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#METOO

By Erica Whyman

I tend to lean toward article topics that are relevant to the national landscape and important to the audience of the business owners and executives of McHenry Consulting, Inc.’s newsletter.

This month, I thought it would be amiss as a Human Resource Professional working in an HR industry, to not speak to the allegations against Hollywood mogul, Harvey Weinstein, of sexual harassment and assault in the workplace.

Over 65 women have come forward with various allegations spanning decades, Mr. Weinstein has been terminated from The Weinstein Company, and subpoenas have been issued for all documents related to complaints and any settlements.

Following the allegations, a social media campaign erupted, when Alyssa Milano, tweeted, asking men and women who have found themselves victims to change their status to #MeToo and the internet was flooded. The Associated Press reported that Facebook shared the hashtag more than 12 million times in the first 24 hours. When you look at what is happening on social media, it almost seems as if this is not an issue but an epidemic.

The story continues to capture headlines, from Capitol Hill to Silicon Valley.

This though is not new, the EEOC has been telling us that harassment in the workplace is a problem, they have released more guidance, polls, and laws have been enacted at both the Federal and State level. In fact, California, home to Hollywood, is one of the strictest states in regards to anti-harassment regulations.

The EEOC also reports that people do not report harassment, about 1 in 4 people have been victims and 3 out 4 victims did not report it.

As an HR professional I have developed and conducted thousands of Sexual Harassment in the Workplace trainings, and usually to bored crowds, who know everything that I am about to say. Lots of eye rolling and weak jokes.

When I speak to executives I get serious questions about reducing liability and protecting the organization from unsubstantiated complaints.

Are these trainings redundant and actually ineffective? I looked it up, and sure enough there are studies that show harassment training can actually have the opposite of the intended effect, resulting in people being less likely to be able to identify harassment and become more likely to place the blame on the victim. Great.

In 2017 this seems like a problem that should not exist. I ask myself from an HR standpoint, is just having the policies and procedures or a section in the handbook about harassment enough? Are we in a moment, when maybe companies need to take the conversation from Twitter to the Boardroom and start looking at preventing this problem in a new way. From a business perspective, do we need to hear more and do more?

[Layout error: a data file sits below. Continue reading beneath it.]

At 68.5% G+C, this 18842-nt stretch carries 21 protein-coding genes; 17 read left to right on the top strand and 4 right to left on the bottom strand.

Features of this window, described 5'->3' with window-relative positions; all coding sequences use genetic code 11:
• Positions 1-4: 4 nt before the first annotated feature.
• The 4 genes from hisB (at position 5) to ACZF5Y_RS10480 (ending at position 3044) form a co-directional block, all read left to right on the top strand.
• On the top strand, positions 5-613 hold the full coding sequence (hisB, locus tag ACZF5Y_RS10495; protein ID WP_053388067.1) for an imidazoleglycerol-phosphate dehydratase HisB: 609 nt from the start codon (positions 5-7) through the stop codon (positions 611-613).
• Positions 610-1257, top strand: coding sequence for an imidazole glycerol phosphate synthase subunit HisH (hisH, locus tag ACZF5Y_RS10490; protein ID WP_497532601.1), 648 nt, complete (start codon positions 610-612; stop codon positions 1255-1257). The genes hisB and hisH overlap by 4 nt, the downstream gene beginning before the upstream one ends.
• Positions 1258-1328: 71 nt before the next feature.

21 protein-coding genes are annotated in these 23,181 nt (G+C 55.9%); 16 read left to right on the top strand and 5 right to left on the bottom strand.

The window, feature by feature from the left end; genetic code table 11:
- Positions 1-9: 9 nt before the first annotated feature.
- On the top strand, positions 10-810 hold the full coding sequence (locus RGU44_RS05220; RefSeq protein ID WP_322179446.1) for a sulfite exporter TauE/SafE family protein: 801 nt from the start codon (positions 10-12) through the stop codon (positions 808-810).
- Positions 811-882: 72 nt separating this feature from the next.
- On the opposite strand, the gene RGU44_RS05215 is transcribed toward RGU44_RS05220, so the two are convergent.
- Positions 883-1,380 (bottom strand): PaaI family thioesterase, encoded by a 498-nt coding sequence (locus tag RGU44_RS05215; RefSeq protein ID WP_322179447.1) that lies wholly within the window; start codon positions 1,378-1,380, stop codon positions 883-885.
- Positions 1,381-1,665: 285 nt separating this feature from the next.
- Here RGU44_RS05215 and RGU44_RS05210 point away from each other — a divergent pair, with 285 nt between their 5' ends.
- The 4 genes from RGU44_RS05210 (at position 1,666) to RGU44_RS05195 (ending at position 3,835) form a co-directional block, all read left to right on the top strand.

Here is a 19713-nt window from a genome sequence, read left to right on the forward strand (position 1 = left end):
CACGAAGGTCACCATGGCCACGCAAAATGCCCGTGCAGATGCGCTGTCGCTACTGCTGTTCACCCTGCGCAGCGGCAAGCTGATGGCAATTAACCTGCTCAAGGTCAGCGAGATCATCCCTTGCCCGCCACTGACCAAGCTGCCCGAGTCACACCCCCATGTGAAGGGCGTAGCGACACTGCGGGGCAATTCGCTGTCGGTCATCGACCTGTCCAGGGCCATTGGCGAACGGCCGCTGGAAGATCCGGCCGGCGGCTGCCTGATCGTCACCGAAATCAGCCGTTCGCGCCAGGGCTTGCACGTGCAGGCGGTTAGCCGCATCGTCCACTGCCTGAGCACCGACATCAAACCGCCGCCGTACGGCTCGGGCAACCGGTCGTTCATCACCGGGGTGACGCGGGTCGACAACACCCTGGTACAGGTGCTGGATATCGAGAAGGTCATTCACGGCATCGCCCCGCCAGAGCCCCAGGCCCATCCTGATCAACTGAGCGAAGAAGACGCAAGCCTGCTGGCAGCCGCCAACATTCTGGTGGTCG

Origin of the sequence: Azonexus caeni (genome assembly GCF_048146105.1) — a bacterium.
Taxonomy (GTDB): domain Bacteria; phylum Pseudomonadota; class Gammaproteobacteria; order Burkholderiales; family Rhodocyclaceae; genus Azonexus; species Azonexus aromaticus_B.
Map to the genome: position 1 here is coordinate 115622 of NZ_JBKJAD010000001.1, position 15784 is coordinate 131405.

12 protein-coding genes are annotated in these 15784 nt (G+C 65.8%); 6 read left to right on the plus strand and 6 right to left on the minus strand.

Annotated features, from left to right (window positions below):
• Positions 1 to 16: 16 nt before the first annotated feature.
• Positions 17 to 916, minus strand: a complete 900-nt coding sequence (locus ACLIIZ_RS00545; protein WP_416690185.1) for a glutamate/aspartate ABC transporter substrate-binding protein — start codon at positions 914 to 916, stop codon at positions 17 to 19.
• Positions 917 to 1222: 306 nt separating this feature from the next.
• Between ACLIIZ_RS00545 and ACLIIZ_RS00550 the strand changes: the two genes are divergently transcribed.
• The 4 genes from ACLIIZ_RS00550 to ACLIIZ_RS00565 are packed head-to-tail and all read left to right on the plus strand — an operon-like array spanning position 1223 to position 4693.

I listened to an interview with EEOC commissioner, Chai Feldblum, who spoke about this. She summed it up well when asked about how you make a change,

“The first is leadership. It's actually telling employees, we do not tolerate harassment in this workplace - and then having employees believe what they say. Leaders say a lot of things. It's about demonstrating authenticity. And you demonstrate authenticity by your actions - having a good policy, having an investigation system that takes people seriously, holding people accountable. The harassers - holding them accountable. Their managers and supervisors who hear about harassment - holding them accountable if they didn't respond appropriately.”

Feldblum suggests changes to our training, including bystander intervention training, to encourage bystanders to stand up on behalf of our colleagues.

“We cannot be complacent bystanders and expect our workplace cultures to change themselves.”

Another interview I listened to on the topic spoke about the traditional structure of Human Resource Departments and how they are a hindrance to the process when one of their primary roles is to protect the company.

"There's a misconception [about] HR," Bryan Arce, the managing partner at New York City firm Phillips & Associates, tells Newsweek. "The HR department has an inherent interest in helping the company, because the company's name is on their paycheck."

Of course people disagree, including the Society for Human Resources.

I wonder if reporting and subsequent investigation were done by a third party with no skin in the game, would it be easier to report and investigate the issue, thus coming to unbiased findings.

When it comes to eradicating harassment in the workplace, maybe we need less boring trainings from people like me, and we need powerful leaders stepping up to the conversation, and policies that work for employees.

I think regardless of how we got here, this is becoming a national conversation and as business owners in the HR arena, I think we should join it.

On a personal note, I was twenty-two years old when I started working in PEO. I was lucky that my role gave me direct interaction with executive leadership. We were in growth mode at the time, and involved in various acquisitions and due diligence events. We found ourselves working late hours and weekends. I was never once made to feel uncomfortable by these men. There were no crude jokes made and no inappropriate advances. I never felt threatened. These men were more mentors to me than bosses.

This is not the experience of everyone, but it is worth when having a conversation, national or otherwise to tell the other side of the story.

To comment on this topic or contribute to our human resources conversation, follow us on Facebook and LinkedIn.

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About the Author

Erica Whyman is the Director of Human Capital Strategies at McHenry Consulting, Inc. and an authority on the delivery of high impact HR services as well as the development, and talent management of human capital within the professional employer industry (PEO).

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